New figures published today suggest that public sector apprenticeships are on the rise, after the government introduced a recruitment target of 2.3 per cent.
According to the latest provisional monthly Education and Skills Funding Agency apprenticeship statistics, 43,400 out of a total of 338,400 starts between May 2017 and April 2018 – or 13 per cent – were in the public sector.
This is the first time a breakdown of public sector vs private sector has been included in the monthly figures.
A previous estimate of 12 per cent, or 28,000 out of 242,200 starts from May 2017 until January, was based on analysis of figures provided to the Education Select Committee.
All public bodies with 250 or more employees have a target of at least 2.3 per cent apprenticeship starts relative to its overall workforce numbers.
The target came into force in April last year, and the first annual reports are due in September.
Today’s figures don’t show how well – or not – public sector bodies are progressing towards their apprenticeship target.
As previously reported by FE Week, some public bodies are making slow progress.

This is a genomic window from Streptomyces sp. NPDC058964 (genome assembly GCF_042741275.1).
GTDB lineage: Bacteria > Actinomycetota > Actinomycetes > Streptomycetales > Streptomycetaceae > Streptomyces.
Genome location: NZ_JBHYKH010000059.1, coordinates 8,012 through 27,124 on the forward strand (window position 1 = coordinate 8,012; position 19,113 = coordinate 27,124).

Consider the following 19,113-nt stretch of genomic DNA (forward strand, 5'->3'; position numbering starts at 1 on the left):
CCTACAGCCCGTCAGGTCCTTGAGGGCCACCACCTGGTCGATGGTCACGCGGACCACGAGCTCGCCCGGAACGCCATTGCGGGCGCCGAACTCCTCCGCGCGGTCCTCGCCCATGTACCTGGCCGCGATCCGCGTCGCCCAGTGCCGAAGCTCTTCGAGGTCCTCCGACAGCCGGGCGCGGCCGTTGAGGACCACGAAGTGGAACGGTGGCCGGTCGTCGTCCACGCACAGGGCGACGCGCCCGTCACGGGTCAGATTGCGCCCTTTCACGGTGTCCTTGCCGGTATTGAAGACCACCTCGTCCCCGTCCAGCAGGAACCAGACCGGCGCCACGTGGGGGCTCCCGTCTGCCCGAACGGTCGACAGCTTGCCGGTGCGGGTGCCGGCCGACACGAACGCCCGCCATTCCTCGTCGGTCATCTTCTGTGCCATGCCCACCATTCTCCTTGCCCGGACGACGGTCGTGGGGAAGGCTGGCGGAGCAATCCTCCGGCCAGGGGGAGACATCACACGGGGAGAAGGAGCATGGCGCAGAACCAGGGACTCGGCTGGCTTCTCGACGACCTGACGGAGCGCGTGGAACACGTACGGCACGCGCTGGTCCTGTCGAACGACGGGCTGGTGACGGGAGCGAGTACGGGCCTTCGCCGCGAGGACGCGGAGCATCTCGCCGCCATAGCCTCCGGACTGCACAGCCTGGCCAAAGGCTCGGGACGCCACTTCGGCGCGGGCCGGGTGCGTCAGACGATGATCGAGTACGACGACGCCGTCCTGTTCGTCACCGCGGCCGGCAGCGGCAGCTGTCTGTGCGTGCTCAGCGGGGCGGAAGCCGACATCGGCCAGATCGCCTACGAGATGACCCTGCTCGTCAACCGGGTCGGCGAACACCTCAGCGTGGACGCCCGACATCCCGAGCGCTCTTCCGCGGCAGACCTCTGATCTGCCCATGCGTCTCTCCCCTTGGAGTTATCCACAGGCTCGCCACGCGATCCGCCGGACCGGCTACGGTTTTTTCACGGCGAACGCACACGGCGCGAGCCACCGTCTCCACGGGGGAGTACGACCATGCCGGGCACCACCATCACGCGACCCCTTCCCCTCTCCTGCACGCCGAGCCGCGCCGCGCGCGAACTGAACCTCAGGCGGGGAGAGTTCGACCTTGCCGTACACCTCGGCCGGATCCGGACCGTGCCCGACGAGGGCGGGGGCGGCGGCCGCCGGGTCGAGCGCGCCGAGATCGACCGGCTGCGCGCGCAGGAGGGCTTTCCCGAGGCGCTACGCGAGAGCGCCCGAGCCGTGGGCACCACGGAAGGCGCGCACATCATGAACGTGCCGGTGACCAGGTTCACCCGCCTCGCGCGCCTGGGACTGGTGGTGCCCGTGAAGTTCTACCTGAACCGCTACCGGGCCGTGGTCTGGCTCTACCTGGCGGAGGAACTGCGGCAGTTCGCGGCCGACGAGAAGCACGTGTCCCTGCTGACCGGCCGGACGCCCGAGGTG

Just 12,611 people started an apprenticeship in the NHS in 2017-18, which equated to one per cent of the health service’s 1,205,814 workforce.
The figure represented a 36 per cent drop from the 19,820 NHS starts in 2015-16.
And an education select committee hearing in June heard that urgent reform to the levy was needed if Public Health England’s aim to get 2,400 people enrolled on a nursing apprenticeship was to be met.
There had been just 30 starts on the programme up to the end of January this year.
However, the situation may be set to improve: under the auspices of Health Education England, 62 NHS trusts have now joined the Association of Employment and Learning Providers.
The 62 trusts currently employ between 50 and 350 apprentices, and these numbers will grow, a spokesperson said.
“There is no doubt that AELP’s voice is strengthened when we are discussing the reforms with the government to have public and private sector employers united with providers on the big issues,” said boss Mark Dawe.
Today’s data, included in the monthly statistics for the first time, “does not allow us to officially monitor progress towards the public sector apprenticeship target”, but is “indicative of the expected number of starts based on an internal mapping of public bodies”.
The figures are based on an internal mapping of public sector bodies, such as NHS Trusts, local authorities and police forces, but don’t include the civil service as these figures are not yet available.
FE Week reported in June that the Department for Education had exceeded the target in 2017-18, with 178 apprenticeship starts out of a total workforce of 6,068 staff.